A NOTE BEFORE READING: This is the fourth and final installment of an essay that begins here.
Within a year of that fabulous long week on the hill in Truro, I gave my parents a stack of paperbacks. They were new copies of books that I had read recently and that I loved for one reason or another. My giving them the books was my way of sharing with them who I was and who I was becoming.
The stack of books included a copy of Shirley MacLaine’s Out on a Limb. Significantly, this was the only piece of nonfiction in the group, and I realized my parents might have some difficulty believing MacLaine's experiences and appreciating the beliefs that had developed as a result. I knew it would be more comfortable for them to absorb the spiritual messages of the novels in the stack. Still, it was a good book to give my parents. Maybe it would help them understand my mindset.
And, more than anything, I wanted my mother to read what amounted to about two pages somewhere in the middle of the book. The couple of pages were about Peter Sellers, about an anecdote he had shared with MacLaine.
Just prior to making Being There, Sellers had a heart attack, and it was serious. He had recounted to MacLaine his emergency room experience, his soul leaving his body and floating above it. While disconnected from his earthbound self, Sellers saw that which they call the “white light,” and it beckoned. But, he didn’t answer its call. He knew he had other things to do within the body on the table. And so he returned.
My parents were visiting me in New York, and my mother and I were sitting in my apartment chatting. I asked if she had enjoyed the stack of books I had given them. She said they had. I asked if she had read the Shirley MacLaine book. She said yes.
I then took the opportunity. “What did you think about that Peter Sellers anecdote? His experience in the Emergency Room?”
My mother’s eyes lit up. An energy enveloped her. She had permission. Permission to tell me about her own experiences – floating above her body, seeing the white light. Returning.
She’d been there. She’d done that. And for years, probably, she assumed it was all an hallucination. An experience that could not be shared, an experience whose other-worldliness would never be understood or validated.
Several years later, I was visiting my parents in Virginia. It was during my unhappy marriage years. I left the unhappiness in L.A., and took a flight back east sans mate. Mom and I were up late one night, sitting in the kitchen. The soft light bounced off my ring’s sapphires and diamonds as we sipped our martinis, smoked cigarettes, and so engaged in a bonding experience that is unique to WASPs.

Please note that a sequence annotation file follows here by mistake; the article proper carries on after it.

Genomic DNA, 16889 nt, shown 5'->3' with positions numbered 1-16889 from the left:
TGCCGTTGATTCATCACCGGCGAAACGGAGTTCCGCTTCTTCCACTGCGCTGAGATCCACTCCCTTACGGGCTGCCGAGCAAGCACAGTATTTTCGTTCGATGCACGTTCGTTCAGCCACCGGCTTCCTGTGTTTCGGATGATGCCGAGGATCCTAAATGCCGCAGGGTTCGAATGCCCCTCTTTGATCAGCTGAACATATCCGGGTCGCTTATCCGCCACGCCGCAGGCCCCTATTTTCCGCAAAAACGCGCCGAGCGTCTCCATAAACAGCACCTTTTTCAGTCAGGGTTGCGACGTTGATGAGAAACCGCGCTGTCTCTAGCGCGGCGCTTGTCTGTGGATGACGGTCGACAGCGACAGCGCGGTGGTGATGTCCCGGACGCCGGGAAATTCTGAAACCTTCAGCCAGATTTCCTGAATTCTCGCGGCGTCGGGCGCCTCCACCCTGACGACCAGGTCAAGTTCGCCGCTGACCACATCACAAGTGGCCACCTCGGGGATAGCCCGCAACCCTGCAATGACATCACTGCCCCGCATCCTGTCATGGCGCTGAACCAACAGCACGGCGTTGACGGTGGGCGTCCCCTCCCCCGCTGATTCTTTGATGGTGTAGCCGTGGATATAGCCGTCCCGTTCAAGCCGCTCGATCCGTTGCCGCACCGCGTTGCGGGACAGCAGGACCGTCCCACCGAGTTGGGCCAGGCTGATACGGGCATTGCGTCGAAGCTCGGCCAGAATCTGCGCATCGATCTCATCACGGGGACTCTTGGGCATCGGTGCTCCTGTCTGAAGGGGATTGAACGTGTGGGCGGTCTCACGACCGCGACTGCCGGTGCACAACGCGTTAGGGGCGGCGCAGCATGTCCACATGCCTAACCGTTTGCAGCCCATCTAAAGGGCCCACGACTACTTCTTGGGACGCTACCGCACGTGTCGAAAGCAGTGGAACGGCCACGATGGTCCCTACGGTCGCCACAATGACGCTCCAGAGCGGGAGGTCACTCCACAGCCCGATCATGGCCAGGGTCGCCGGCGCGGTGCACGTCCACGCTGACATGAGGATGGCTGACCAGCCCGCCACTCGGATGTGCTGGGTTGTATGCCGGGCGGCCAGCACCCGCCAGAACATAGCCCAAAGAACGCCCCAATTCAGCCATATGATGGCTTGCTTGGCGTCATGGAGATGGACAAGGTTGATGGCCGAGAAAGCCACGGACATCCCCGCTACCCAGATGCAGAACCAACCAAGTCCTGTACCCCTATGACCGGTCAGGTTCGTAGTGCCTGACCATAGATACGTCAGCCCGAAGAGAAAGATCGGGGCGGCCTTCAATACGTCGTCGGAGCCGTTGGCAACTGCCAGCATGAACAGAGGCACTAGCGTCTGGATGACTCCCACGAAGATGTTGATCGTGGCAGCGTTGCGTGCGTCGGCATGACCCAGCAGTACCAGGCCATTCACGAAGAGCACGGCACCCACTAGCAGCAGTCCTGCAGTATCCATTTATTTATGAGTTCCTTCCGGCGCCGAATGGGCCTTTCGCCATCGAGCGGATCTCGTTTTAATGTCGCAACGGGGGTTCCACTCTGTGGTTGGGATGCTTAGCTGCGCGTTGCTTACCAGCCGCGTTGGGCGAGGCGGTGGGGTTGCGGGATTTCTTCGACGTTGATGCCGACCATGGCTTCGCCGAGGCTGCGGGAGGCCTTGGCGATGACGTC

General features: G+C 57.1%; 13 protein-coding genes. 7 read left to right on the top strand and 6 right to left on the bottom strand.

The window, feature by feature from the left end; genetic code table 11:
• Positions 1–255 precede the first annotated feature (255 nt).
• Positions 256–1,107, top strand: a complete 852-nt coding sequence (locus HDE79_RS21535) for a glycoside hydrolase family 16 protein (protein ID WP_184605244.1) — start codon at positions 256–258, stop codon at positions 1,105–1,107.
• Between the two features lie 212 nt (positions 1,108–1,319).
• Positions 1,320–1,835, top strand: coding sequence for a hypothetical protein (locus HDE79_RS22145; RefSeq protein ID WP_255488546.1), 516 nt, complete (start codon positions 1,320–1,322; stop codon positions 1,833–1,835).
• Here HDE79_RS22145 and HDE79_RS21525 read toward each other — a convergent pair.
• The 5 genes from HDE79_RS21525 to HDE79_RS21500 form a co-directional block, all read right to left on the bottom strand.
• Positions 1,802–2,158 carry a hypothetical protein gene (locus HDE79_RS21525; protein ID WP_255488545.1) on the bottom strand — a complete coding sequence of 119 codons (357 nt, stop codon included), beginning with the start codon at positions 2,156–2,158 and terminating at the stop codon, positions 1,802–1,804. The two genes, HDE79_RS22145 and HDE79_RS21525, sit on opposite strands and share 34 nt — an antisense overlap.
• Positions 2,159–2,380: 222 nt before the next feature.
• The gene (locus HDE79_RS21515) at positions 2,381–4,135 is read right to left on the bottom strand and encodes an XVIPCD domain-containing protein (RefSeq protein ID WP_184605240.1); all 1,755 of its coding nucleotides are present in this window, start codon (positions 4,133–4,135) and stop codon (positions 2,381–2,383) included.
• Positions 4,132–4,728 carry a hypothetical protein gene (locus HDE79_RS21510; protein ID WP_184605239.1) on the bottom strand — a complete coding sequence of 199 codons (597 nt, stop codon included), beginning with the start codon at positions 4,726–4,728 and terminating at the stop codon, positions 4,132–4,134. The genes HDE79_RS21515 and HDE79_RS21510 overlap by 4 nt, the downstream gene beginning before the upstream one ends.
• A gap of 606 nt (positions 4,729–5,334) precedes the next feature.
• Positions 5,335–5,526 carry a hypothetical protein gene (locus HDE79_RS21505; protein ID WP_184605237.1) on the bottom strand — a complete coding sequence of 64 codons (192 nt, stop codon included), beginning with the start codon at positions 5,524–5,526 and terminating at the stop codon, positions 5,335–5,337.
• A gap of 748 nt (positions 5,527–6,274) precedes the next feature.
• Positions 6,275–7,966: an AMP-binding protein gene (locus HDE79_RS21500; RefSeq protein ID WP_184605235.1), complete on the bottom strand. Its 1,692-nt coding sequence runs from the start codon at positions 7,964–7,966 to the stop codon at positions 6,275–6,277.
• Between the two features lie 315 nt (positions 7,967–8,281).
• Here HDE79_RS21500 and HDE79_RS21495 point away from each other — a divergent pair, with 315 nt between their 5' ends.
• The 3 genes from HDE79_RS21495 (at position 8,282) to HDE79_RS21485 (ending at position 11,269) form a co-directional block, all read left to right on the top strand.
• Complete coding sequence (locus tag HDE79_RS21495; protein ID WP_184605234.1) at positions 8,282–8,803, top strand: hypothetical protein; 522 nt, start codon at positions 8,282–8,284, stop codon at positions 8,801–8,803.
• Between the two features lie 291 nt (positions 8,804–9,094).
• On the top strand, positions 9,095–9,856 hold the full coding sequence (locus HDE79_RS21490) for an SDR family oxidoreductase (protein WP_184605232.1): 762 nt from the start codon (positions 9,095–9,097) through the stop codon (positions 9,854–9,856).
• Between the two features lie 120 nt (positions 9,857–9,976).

She told me that night about the graduation ceremony in early June, 1969. The dutiful faculty wife, she was in attendance, sitting quietly among the well-wishers. At some point during the ceremony, a man behind her (a graduate’s father) had a heart attack, “made a noise,” and died on the spot. The noise, it turned out, was the “death rattle.”
A week later, the Accident occurred, and my mother was in the Intensive Care Unit. She had tubes up her nose, tubes down her throat, and tubes in places where there hadn’t been holes two days before. She was outside of her body, floating above it. She had seen the white light.
Then, she heard a noise, and she recognized it from the week before. It was the “death rattle.” But this time it was her own. Hearing it forced her to make a decision.
Something told her to cough. But, with all those tubes in there, she couldn’t. So, she began to pull them out, one after another. Furiously pulling tubes, furiously coughing.
Witnessing this, a young nurse turned to the Head Nurse on duty. “Mrs. Gates is pulling out her tubes!” the young nurse said.
“Oh, just let her,” the Head Nurse replied.
The Head Nurse was Mary Lou – a friend of the family. Her response to Mom’s actions reflected the resignation of a professional who could do no more. A medical professional who was disgusted by the inevitability she was witnessing.
"Oh, just let her,” Mary Lou had said.
So Mom pulled out those tubes. And she coughed. And she coughed. And she coughed. And whatever was blocking her future from her past was released suddenly. In a few short moments, she went from dying to living.
“Wow,” I said to Mom, having heard for the first time about the man at the graduation ceremony. “Do you realize how connected you are to that man who died?”
“Hmmm?” she said.
“He died so that you could live,” I said.
“Oh,” Mom replied, with her graceful innocence. “I guess I never thought about it that way.”
It would probably be pushing it to ask my mother why she chose to return to her body – why she chose to live. I’m just not sure she could answer that. But, maybe I’ve never asked because I don’t want to hear the answer. As long as her answer is a mystery, I can supplant it with my own:
Mom had to come back for me. How could she not? Could I even have reached eighteen without her? And, who would have been there to hand me a ring that was far more sophisticated than I? Who would have dared to give that ring to me? Who would have thought to tell me, through that gift, that I was worthy of its brilliance, that I might someday rise to its level of class and elegance?
Over the years, I’ve looked at my hand – the hand with the ring on it, and I’ve watched it become my mother’s hand. I am more than a decade older than she was when the Accident changed her life. I am older than she was when she passed along the ring to me.
I have no daughter with whom to continue the tradition, but that’s okay. I don’t think I want to give away this ring just yet. As long as it’s on my finger, I still have more reasons to become worthy of it.
More years to gather sophistication.
More years to acquire class.
More years to become the person Mom envisioned when no one else – not even I – could.